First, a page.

2. The articles stress that shopper marketing is different from traditional grocery store advertising and marketing. Rather than attempting to change shopper behavior, it aims to understand behavior and respond accordingly. Are more supermarket retailers and manufacturers adopting this new approach or is there resistance? If there is resistance, what are the reasons?
On general level, I don’t think there is any reason for retailers to object with shopper marketing as such. After all, it means that manufacturers are investing to their shoppers in the store instead of the brand’s target group outside the store and to increasing purchase decisions instead of building the brand. Only reason to object for retailers is of course one of the main drivers of shopper marketing in the manufacturer end; gaining more space and attention in the store for their products.
I would actually disagree with the point of not trying to change shopper behaviour. Key insight about shopper marketing is that shoppers are somewhat unconscious in the store and if the brands did not try to change their behaviour, they would always buy the same products. In other words, the way I see it is that from shopper behaviour point of view, shopper marketing’s key benefit is to make it easier to make purchase decisions, i.e. to change shopper’s behaviour for their own benefit.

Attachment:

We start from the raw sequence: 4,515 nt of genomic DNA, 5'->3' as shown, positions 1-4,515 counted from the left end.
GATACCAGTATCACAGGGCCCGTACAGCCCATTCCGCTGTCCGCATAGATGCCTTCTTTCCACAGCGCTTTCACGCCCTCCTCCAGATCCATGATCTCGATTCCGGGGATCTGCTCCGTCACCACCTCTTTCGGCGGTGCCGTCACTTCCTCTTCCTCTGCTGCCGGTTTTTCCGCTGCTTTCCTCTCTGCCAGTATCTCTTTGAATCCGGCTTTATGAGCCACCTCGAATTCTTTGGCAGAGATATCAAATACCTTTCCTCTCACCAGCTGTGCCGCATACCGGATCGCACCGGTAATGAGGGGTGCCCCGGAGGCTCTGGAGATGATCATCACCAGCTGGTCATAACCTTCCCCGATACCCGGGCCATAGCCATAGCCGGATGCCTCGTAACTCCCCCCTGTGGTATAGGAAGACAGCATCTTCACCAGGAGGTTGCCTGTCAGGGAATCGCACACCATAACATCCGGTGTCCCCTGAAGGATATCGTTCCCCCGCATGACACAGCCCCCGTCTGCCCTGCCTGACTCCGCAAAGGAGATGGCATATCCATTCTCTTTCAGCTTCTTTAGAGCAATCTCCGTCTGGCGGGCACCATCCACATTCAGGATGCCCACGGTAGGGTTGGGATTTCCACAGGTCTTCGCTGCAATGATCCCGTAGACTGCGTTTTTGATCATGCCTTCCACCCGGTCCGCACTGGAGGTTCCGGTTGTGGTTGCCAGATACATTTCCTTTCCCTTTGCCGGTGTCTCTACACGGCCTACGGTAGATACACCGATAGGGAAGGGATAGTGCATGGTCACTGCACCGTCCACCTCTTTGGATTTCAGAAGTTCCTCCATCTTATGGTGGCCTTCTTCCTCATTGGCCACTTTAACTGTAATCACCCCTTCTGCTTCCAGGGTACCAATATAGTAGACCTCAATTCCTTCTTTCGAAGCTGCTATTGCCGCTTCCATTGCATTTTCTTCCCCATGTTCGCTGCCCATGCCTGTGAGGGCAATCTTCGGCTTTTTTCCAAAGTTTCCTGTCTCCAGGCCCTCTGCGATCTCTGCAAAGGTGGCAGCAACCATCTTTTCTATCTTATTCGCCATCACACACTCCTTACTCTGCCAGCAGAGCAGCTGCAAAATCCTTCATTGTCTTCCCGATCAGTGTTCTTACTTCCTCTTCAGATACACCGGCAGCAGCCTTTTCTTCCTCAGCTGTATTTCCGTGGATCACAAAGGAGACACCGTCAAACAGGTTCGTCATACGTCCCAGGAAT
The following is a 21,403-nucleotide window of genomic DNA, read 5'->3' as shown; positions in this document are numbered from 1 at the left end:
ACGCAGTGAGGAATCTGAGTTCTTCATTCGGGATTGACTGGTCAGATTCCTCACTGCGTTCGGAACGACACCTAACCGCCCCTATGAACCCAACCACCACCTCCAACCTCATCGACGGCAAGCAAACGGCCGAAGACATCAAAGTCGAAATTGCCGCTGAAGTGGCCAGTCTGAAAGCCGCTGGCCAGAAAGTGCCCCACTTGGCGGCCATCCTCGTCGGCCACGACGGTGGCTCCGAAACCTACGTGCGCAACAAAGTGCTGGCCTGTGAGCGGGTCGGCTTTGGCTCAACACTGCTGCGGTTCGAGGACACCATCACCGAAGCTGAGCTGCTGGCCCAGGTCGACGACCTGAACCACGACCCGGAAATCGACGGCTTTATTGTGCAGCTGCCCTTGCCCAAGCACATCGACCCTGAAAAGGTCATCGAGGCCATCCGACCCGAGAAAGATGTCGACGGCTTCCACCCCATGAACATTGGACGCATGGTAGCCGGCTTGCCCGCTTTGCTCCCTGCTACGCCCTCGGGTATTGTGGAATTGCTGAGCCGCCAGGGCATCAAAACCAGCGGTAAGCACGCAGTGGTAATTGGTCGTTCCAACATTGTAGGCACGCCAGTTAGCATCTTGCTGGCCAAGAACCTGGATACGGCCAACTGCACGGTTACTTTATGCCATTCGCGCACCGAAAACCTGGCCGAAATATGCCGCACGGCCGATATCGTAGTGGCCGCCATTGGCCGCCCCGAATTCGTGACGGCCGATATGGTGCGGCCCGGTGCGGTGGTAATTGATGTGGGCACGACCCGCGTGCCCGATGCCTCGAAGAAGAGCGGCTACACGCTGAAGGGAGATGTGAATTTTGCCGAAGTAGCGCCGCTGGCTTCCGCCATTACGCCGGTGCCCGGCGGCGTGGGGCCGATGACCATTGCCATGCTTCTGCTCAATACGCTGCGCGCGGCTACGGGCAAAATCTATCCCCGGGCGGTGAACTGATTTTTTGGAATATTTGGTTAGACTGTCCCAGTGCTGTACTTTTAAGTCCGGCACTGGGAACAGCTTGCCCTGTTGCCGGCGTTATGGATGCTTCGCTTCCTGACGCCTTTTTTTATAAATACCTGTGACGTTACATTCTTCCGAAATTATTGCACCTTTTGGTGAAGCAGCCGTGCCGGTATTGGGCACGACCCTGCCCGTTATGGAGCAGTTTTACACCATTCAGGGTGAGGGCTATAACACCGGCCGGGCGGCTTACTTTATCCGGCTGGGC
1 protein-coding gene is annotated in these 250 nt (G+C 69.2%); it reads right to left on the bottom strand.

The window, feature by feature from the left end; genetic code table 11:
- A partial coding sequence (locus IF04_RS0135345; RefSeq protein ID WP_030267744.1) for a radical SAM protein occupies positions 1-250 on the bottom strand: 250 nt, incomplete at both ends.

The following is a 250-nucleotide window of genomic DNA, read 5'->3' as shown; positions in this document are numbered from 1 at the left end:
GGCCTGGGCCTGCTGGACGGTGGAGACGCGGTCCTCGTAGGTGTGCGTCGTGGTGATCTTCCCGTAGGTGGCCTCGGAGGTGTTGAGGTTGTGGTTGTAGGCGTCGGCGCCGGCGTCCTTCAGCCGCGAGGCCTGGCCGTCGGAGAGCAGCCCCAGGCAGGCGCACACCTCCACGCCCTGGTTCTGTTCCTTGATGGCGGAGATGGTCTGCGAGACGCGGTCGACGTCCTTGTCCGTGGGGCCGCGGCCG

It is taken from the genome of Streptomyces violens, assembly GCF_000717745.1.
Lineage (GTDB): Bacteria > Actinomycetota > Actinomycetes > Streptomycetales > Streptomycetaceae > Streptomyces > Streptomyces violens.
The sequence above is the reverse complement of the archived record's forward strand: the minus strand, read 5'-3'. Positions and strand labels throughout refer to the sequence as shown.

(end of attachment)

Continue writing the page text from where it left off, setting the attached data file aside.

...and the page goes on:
3. Perhaps the main takeaway point is that there is a difference between “shoppers” and “consumers.” Are retailers readily embracing this distinction? Why or why not?
Categorically speaking, retailers are much more interested in shoppers, not in consumers. Shopper marketing is actually a built-in ideology to retailing – retailers have always practiced shopper marketing. I think a better question would be, should the retailers pay more attention to consumers as well?